May 27, 2023
George Maharis, who played Buz Murdock on Route 66 from 1960-1963, died Wednesday, May 24, at 94.
His death, according to ExtraTV, was confirmed by a close friend.
Maharis was a sensation on the series opposite co-star Martin Milner (1931-2015), but departed after three seasons and an Emmy nomination (1962), citing fatigue — a story producers doubted.
Another sensational move for which he is remembered was going nude in the July 1973 issue of Playgirl, showing off quite a bit more than the celebs who had come before him.
He told me in my Esquire.com piece about the history of Playgirl, "A friend of mine knew [first EIC Marin Scott Milam] and she put it out to me would I do her a favor? It was the second issue. She asked me whether I’d do a centerfold for her; she told me the magazine was geared to more mature women and they wanted to have more mature men. Nobody told me it was a nude centerfold! Nobody mentioned it. We were doing the shooting and [the photographer kept saying] to me, 'Well, you can’t show that.' I said, 'For Christ’s sake, man, if it’s gonna be a nude centerfold, that’s what I was born with.'”
He also campily noted, "A lot of guys came up to me with [my centerfold] and asked me to sign it for their 'wives.'"
Unfortunately, a third sensational issue in Maharis's life and career did not work out to his advantage — glass-closeted but gay, Maharis and a hairstylist named Perfect Telles were arrested on "sexual perversion" charges for allegedly having sex in an L.A. gas station's men's room. It was an embarrassing story for Maharis, who never discussed it. Cruelly, Arrested Development in a 2013 episode had its character George Michael complain about being named for a guy famous for being arrested for bathroom sex — so he changed it to George Maharis. (The same series used the character name Perfecto Telles.)
Born September 1, 1928, in NYC, the Greek American served in the Marines ahead of devoted studies at the fabled Actors Studio.
His earliest work as an actor was on the stage, most prominently in an off-Broadway production of The Zoo Story by Edward Albee (1928-2016) in 1960.
Maharis made his TV debut on an episode of The Philco Television Playhouse (1953). He played Marlon Brando on Brando's buddy Wally Cox's series Mister Peepers (1955) and appeared on Playwrights '56 (1955), Goodyear Playhouse (1957), The investigator (1958), The Phil Silvers Show (1958), Brenner (1959), Deadline (1959), Alcoa Theatre (1960) and on episodes of Naked City (1959-1960).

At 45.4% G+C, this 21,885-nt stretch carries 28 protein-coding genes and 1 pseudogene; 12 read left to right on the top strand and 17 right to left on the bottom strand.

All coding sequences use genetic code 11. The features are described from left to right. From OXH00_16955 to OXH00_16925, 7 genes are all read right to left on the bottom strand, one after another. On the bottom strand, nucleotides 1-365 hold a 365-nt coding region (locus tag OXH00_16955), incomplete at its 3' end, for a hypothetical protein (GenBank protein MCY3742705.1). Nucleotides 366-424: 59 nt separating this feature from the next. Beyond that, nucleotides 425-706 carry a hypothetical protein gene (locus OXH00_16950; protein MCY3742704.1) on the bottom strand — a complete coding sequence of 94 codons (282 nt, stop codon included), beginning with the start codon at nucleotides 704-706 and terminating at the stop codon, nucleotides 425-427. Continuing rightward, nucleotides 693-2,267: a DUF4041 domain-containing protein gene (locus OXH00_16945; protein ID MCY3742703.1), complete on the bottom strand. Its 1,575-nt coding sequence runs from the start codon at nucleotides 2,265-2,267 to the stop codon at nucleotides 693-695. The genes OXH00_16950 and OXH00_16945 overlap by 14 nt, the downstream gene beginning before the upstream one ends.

One of his appearances on Naked City set things up for Route 66, making the latter a de facto spin-off.
His first film appearance was in 1958's The Mugger, which he followed with work in the acclaimed Exodus (1960).
After becoming a household name with 82 episodes of Route 66, and a hit record in 1962's "Teach Me Tonight," his future work was more low-profile.
Maharis's departure had ostensibly been about his exhaustion, but it is thought he really just wanted to focus on films. He did so at first, acting in Quick, Before It Melts (1964), Sylvia (1965), the fondly remembered The Satan Bug (1965), A Covenant with Death (1967) and The Happening (1967).
Movie stardom eluded him, but he continued making guest appearances on shows like The Danny Thomas Hour (1967), Journey to the Unknown (1968) and Love Story (1968).
Surprisingly, Maharis did return to a regular series, playing Jonathan Croft on the 13-episode run of The Most Deadly Game (1970-1971).
Some of his later TV work included on Night Gallery (1971), Medical Center (1971), Cannon (1972), Mission: Impossible (1973), Shaft (1974), Marcus Welby, M.D. (1974), The Snoop Sisters (1974), McMillan & Wife (1974), Ellery Queen (1976), The Bionic Woman (1976), Kojak (1977), Police Story (1973-1977; 3 episodes), Logan's Run (1978), Fantasy Island (1978-1982; 6 episodes), Matt Houston (1984), The Master (1984), Superboy (1989) and his last TV work, on two 1990 episodes of Murder, She Wrote.
He also appeared in the '76 miniseries Rich Man, Poor Man and in TV movies that included Look What's Happened to Rosemary's Baby (1976), among others.
Other film work included The Sword and the Sorceror (1982) and his last work in any medium, Doppelganger (1993).
He had no survivors.